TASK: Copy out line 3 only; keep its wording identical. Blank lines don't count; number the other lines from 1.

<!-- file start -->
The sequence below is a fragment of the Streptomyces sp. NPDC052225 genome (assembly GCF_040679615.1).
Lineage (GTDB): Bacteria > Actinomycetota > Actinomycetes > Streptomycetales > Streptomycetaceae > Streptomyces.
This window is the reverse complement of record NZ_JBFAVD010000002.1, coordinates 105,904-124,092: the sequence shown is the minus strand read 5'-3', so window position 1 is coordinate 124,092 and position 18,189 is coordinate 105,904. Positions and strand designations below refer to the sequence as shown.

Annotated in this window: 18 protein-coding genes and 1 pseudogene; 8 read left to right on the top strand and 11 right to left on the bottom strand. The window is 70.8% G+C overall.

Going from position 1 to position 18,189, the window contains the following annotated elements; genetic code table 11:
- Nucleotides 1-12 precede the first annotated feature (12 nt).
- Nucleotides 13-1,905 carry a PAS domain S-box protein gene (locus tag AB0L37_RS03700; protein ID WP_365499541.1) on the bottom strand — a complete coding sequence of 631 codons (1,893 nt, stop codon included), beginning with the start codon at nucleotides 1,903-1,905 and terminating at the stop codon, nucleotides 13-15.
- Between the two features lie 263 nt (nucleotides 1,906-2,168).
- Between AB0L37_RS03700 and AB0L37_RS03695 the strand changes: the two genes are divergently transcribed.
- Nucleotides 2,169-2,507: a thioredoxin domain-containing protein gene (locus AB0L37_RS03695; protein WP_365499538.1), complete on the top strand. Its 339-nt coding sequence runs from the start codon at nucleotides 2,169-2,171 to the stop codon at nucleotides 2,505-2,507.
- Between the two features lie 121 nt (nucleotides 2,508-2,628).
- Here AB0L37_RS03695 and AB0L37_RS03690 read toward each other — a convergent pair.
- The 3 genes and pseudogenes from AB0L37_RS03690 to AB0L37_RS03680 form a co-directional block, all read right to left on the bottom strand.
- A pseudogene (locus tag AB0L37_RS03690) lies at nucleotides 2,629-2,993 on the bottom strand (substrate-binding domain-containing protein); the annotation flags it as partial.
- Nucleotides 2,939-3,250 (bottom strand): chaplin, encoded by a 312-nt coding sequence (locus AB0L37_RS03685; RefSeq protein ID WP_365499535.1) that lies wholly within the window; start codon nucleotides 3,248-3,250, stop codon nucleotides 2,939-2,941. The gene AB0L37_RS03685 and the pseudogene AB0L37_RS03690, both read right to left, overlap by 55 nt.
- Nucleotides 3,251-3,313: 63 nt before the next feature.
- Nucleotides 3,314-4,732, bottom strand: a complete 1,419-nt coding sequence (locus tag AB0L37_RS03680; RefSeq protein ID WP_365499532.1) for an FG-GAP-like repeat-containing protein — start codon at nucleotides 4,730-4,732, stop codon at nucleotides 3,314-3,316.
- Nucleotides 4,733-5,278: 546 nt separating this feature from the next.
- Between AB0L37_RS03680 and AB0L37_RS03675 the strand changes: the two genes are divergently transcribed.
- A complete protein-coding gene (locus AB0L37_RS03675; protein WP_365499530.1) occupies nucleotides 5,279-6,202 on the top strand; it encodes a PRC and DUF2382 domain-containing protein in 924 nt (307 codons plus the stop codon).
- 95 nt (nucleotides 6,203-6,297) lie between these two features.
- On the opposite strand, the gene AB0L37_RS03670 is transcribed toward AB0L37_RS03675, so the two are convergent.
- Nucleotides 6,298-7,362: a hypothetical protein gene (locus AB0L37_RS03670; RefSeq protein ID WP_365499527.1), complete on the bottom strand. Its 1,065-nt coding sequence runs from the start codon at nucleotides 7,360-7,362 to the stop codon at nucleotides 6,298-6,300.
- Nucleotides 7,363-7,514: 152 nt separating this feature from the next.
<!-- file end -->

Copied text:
This window is the reverse complement of record NZ_JBFAVD010000002.1, coordinates 105,904-124,092: the sequence shown is the minus strand read 5'-3', so window position 1 is coordinate 124,092 and position 18,189 is coordinate 105,904. Positions and strand designations below refer to the sequence as shown.